Discourse analysis of applied linguistics-ANSWER

Discourse analysis of applied linguistics


Applied linguistics for a long time has involved editing high-quality materials and reference books and research on practical teaching methods; these have always been a major issue in language teaching and research. Apart from general language teaching, it also serves the second purpose; language teaching, bilingual teaching and teaching the deaf-blind (Pennycook 2009). Further, Cook & North (2010) explains that practice and applied linguistic theory are combined by linguists through research and practice to summarize the theory, and then put the theory into practice. Again repeated practice eventually selects those related knowledge into the language teaching. Therefore, applied linguistics focuses on the systematic research of language structure, from first language acquisition to other languages, using second language to make communication, study the status of language as the product of particular cultures and other social group.

Discourse analysis which is a branch of applied linguistics, its main role is to study the use of language by the method of discourse analysis. Discourse is a specific speech acts that is engaged communication between people under a particular social context; it is activities between speaker and hearer under a particular social context and through a text expanded communication (Gee 2004). Discourse analysis refers to the use of the symbols in theory and discourse theory and through the communication activities of various symbols, symbols, text and discourse were dissected then to find the implicit deep intention from the appearance (Jrgensen & Phillips 2002). The role of discourse analysis is to build a variety of important entities, and in different ways to bring people into the social status of subject, which reveals the ideological of discourse constitutes social identity, social relations and knowledge and belief system of role (Johnstone, 2002). Hall, Smith & Wicaksono (2001) concluded that the discourse analysis is mainly related to general discourse meaning, linguistics methods, sociological approach, contemporary topic and how to use discourse analysis to help those people who need to apply language. This paper will focus on the Corpus linguistics and critical discourse analysis these two parts to study, and through the theoretical of discourse analysis to compare two students how to succeed in learning English at different language teaching and language environments.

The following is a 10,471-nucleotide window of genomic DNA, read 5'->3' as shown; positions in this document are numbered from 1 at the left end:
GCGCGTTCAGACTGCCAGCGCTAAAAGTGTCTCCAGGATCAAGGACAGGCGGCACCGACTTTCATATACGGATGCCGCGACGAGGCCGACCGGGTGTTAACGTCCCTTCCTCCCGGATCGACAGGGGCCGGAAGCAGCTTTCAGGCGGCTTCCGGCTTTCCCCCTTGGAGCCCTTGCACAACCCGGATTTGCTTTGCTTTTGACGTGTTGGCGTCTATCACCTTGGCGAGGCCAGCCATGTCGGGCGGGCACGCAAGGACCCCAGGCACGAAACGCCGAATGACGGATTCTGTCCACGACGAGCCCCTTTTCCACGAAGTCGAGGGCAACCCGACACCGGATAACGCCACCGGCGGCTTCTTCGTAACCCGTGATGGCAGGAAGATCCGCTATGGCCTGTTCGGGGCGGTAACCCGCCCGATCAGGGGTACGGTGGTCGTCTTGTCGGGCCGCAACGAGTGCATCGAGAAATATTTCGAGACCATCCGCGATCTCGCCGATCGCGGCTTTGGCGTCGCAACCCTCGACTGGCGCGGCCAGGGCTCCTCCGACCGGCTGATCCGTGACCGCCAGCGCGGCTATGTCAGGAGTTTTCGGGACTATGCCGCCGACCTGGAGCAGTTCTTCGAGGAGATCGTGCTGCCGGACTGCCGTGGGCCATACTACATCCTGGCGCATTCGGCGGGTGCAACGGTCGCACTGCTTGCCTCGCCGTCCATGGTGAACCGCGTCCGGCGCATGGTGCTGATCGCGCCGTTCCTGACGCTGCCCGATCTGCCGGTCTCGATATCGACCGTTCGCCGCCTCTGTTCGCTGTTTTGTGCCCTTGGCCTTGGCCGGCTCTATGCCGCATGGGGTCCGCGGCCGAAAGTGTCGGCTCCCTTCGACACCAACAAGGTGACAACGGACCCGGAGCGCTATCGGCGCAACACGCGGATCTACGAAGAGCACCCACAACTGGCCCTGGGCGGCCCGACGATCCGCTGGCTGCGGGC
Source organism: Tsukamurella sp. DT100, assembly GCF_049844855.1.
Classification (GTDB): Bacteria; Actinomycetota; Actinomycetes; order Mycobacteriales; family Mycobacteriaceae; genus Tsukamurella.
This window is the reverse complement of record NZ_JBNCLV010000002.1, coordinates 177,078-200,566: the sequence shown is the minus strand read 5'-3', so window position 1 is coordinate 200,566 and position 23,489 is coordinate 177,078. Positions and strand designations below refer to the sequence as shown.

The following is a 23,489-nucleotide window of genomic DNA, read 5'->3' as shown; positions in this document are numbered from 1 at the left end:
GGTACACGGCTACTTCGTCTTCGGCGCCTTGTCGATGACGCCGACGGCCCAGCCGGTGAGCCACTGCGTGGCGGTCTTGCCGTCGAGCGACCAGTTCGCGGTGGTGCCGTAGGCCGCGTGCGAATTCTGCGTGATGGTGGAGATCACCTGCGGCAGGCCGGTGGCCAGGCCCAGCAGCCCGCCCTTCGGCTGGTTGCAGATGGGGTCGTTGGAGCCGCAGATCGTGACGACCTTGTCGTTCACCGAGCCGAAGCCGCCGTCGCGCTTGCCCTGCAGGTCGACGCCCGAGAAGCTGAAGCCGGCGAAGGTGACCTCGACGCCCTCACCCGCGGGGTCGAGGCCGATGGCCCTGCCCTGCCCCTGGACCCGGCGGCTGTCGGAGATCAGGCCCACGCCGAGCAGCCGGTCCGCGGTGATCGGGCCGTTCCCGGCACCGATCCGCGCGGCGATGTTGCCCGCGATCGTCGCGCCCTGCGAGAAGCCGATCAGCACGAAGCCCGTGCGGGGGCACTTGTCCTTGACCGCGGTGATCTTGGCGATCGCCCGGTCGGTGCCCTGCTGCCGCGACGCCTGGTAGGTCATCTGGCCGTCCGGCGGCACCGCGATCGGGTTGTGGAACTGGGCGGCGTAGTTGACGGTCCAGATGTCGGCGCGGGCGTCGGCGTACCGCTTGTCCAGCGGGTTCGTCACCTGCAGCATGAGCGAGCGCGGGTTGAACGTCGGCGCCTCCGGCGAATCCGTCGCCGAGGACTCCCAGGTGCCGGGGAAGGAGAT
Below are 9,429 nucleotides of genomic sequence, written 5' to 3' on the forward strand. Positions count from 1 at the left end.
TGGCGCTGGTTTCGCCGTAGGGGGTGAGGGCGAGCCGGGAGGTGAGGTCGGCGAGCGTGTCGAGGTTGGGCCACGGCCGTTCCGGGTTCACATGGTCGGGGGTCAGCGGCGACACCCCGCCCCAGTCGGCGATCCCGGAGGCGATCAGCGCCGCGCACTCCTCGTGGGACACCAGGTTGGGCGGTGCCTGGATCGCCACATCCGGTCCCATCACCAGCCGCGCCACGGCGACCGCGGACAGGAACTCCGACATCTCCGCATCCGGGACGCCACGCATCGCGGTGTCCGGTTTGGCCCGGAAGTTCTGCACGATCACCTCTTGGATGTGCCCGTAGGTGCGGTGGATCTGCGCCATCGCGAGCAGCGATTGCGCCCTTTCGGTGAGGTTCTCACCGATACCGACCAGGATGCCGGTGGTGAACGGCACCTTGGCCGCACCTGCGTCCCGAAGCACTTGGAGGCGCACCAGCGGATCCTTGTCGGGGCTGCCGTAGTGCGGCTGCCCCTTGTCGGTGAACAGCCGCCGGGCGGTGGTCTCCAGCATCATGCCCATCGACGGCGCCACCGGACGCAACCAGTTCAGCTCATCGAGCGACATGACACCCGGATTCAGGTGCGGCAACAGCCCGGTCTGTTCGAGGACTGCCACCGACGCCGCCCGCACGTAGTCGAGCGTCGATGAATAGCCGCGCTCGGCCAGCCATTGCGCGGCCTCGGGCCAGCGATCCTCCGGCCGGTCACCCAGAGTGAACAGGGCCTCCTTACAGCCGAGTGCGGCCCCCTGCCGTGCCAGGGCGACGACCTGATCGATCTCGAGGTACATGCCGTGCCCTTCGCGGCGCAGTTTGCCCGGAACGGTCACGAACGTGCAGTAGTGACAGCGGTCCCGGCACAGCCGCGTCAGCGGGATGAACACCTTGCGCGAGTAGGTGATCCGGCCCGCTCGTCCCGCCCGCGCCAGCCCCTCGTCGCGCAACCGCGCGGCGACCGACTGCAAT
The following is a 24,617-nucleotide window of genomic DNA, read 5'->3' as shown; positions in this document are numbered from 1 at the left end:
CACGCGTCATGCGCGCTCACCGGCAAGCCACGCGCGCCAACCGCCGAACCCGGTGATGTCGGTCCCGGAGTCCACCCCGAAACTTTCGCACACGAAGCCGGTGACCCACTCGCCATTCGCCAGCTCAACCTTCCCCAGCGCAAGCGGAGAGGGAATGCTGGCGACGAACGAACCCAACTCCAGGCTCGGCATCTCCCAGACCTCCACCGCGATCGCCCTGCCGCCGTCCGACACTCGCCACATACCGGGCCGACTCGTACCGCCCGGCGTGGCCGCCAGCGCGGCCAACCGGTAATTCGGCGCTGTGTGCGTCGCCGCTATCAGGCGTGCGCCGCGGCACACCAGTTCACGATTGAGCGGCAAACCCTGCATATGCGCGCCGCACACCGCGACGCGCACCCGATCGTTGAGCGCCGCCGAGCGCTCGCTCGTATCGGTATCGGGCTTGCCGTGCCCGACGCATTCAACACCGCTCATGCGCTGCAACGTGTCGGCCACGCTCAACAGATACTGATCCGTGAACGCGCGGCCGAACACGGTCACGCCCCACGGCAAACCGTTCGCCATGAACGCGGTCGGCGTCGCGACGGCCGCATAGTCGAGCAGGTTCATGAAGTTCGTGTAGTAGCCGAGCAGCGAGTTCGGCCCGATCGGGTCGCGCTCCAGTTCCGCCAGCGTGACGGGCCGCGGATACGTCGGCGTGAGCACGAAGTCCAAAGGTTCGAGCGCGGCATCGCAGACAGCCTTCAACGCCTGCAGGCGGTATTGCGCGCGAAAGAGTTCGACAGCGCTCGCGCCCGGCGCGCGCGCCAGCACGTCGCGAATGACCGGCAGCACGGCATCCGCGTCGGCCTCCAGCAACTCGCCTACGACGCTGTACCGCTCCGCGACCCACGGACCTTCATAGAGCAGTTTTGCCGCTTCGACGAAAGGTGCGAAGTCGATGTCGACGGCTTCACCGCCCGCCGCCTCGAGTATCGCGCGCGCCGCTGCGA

Client background

The first client (A) 23 years old, He has learnt English for six years in China. His initial goal of learning English was to pass the exam, after his move to Chinese English School to learn English in order to pass the IELTS exam. Student A’s ultimate goal is going to study at a university in the United Kingdom. He acquired some simple English skills from school in the past six years ago, such as simple communication, independently to achieve 120 words English Writing. After his English ability has been greatly improved and ultimately IELTS by 6 points.

The second client (B) is 26 years old, although she participated in a normal school English education in China, however, due to various reasons, she did not get much of English, only know some simple word pronunciation. Then she transferred into an English-speaking country to learn English, from the most basic to start learning English, and ultimately she has to enter the United Kingdom’s University study.

1.     Corpus linguistics